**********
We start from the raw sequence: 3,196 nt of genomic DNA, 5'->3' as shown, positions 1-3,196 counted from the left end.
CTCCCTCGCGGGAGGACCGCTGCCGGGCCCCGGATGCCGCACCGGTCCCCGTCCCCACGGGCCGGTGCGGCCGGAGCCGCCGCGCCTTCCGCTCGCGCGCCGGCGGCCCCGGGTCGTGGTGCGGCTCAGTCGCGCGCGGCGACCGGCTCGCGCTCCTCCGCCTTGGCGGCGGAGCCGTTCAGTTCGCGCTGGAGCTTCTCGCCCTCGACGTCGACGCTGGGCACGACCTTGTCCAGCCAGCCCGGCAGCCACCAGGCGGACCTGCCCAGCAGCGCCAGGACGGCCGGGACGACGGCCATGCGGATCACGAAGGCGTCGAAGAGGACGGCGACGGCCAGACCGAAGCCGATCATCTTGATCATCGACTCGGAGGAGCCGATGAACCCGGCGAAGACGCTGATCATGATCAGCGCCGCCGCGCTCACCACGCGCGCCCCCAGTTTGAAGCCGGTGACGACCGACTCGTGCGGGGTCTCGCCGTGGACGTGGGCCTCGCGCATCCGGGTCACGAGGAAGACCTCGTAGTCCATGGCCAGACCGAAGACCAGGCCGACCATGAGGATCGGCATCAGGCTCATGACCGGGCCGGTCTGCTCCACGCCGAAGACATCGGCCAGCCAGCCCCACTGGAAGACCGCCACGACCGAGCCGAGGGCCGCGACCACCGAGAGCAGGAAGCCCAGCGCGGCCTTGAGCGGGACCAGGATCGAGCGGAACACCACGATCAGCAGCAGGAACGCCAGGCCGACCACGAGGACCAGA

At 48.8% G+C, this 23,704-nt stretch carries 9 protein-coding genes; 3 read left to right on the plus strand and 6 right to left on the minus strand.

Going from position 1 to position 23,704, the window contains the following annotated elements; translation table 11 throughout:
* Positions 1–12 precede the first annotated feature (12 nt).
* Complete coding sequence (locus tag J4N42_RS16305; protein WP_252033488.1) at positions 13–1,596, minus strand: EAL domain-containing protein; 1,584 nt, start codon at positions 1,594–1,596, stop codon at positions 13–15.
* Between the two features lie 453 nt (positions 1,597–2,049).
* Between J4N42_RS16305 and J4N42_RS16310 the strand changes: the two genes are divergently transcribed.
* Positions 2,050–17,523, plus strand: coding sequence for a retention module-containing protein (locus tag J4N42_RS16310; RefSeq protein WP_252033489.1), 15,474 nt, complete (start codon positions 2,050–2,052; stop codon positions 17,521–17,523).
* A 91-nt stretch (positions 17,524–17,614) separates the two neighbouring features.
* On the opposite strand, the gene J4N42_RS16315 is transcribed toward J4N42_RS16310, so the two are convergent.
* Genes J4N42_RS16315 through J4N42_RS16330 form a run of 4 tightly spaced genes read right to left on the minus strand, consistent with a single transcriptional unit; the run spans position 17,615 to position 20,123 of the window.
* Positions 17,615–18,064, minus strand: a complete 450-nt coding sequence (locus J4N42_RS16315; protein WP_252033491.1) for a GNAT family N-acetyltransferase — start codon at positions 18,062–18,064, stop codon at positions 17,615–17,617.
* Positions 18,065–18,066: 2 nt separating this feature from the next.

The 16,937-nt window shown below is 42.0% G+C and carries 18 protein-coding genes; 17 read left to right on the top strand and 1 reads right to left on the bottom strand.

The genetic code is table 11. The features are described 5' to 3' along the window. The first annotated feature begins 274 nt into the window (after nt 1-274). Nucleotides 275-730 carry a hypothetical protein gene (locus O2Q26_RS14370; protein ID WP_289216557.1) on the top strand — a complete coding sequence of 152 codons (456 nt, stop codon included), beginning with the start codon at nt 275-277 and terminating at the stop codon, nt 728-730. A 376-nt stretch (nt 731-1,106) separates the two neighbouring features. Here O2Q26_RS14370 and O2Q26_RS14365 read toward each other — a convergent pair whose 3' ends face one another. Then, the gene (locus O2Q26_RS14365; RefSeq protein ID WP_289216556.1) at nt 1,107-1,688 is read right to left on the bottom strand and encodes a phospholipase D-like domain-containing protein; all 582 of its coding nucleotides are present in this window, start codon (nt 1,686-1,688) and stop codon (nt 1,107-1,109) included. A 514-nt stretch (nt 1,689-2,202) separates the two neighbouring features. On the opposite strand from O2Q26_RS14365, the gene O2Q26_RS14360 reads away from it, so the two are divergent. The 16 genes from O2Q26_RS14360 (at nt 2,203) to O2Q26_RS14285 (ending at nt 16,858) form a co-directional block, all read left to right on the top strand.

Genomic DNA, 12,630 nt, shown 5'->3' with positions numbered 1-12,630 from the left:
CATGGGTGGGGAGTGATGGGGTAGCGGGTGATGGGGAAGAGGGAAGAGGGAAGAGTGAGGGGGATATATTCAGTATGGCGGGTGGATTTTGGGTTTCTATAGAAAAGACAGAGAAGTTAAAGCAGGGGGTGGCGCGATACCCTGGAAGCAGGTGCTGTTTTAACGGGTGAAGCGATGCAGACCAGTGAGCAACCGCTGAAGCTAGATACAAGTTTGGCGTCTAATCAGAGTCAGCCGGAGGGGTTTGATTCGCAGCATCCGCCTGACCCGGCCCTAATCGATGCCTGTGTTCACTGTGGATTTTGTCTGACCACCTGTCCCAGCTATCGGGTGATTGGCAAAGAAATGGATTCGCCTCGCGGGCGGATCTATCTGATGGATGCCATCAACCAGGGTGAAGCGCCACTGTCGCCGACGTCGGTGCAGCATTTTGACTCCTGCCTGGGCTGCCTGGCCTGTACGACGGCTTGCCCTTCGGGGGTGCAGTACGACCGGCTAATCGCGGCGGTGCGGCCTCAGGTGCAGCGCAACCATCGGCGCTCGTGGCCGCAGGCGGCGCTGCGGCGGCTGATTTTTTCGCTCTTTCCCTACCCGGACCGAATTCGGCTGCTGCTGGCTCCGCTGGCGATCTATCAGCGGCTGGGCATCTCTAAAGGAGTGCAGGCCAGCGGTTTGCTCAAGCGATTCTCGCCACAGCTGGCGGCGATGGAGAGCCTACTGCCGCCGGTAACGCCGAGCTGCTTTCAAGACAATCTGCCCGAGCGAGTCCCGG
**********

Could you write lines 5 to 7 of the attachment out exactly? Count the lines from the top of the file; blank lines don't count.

* Positions 1–12 precede the first annotated feature (12 nt).
* Complete coding sequence (locus tag J4N42_RS16305; protein WP_252033488.1) at positions 13–1,596, minus strand: EAL domain-containing protein; 1,584 nt, start codon at positions 1,594–1,596, stop codon at positions 13–15.
* Between the two features lie 453 nt (positions 1,597–2,049).